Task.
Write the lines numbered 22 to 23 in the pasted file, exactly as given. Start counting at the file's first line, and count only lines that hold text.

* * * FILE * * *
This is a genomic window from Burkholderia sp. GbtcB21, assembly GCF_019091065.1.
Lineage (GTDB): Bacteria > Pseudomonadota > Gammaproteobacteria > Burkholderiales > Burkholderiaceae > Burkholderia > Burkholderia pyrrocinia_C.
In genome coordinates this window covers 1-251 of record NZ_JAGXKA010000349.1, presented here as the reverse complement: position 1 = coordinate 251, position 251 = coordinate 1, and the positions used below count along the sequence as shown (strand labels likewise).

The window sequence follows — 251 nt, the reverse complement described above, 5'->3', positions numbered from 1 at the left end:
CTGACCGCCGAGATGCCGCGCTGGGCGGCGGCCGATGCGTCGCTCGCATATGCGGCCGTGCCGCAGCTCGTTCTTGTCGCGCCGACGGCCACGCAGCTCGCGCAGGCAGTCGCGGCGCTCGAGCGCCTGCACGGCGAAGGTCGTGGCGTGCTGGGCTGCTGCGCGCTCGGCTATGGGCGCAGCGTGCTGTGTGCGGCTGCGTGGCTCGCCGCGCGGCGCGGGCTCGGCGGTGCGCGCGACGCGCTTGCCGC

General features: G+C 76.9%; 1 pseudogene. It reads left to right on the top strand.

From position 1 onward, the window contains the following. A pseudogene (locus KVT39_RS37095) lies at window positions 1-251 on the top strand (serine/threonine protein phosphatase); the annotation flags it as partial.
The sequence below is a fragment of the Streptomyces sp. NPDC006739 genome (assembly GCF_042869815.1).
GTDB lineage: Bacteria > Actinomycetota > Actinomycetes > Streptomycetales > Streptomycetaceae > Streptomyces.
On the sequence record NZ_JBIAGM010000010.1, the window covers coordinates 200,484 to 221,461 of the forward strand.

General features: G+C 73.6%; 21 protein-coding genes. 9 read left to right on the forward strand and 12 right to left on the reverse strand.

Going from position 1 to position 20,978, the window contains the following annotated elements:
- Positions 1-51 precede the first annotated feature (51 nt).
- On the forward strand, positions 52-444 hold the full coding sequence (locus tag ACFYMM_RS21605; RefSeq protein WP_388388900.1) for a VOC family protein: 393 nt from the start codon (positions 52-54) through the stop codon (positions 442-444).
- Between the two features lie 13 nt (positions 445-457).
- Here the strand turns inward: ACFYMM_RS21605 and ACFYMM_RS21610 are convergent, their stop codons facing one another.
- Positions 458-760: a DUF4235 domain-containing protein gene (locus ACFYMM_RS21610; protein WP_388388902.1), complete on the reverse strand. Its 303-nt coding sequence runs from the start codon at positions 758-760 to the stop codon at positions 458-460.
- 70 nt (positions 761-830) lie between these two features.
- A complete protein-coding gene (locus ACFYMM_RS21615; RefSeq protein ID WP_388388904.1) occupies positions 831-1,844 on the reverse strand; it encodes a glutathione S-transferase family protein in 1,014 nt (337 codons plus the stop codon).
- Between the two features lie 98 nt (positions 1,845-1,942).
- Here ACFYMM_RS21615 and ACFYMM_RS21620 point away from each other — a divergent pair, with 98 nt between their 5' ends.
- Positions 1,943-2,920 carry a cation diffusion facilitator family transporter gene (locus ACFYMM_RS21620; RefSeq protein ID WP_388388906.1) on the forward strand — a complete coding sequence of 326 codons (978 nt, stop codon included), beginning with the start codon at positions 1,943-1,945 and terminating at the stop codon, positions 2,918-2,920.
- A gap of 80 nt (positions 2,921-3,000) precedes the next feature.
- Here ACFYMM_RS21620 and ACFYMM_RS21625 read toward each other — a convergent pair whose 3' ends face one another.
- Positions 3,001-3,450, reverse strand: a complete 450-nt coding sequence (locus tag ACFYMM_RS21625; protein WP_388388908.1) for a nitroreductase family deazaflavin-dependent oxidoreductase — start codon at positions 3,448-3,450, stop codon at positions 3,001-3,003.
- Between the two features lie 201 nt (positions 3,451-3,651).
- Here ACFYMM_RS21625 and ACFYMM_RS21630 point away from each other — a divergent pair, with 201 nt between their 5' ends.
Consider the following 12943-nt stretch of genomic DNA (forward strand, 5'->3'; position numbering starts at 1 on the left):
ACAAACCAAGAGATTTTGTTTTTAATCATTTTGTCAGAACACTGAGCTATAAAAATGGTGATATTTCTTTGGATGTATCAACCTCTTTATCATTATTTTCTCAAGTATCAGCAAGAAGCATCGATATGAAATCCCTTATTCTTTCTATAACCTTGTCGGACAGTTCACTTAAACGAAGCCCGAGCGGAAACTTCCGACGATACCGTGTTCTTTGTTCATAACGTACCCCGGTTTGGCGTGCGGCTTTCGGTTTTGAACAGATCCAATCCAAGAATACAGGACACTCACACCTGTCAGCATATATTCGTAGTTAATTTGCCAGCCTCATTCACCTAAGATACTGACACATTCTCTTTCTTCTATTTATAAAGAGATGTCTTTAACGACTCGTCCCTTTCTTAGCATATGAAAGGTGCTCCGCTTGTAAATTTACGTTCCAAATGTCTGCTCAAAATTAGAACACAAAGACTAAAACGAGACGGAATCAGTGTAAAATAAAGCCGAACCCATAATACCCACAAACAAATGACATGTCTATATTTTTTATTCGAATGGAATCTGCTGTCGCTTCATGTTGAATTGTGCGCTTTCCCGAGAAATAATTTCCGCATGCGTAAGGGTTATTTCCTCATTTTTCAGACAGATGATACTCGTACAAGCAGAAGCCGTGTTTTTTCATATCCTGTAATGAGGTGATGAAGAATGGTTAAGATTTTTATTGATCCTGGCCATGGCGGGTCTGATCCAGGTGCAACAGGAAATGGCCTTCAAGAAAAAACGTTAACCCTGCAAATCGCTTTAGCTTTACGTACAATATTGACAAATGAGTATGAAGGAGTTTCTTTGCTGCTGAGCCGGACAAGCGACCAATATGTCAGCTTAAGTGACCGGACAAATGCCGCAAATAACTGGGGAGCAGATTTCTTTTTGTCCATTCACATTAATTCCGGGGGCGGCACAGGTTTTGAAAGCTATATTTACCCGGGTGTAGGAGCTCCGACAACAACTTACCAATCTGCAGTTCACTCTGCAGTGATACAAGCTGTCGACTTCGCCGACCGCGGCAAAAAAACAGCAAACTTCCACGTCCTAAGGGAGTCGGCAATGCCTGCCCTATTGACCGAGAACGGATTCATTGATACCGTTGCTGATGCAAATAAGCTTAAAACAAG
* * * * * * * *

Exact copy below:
- Positions 1,943-2,920 carry a cation diffusion facilitator family transporter gene (locus ACFYMM_RS21620; RefSeq protein ID WP_388388906.1) on the forward strand — a complete coding sequence of 326 codons (978 nt, stop codon included), beginning with the start codon at positions 1,943-1,945 and terminating at the stop codon, positions 2,918-2,920.
- A gap of 80 nt (positions 2,921-3,000) precedes the next feature.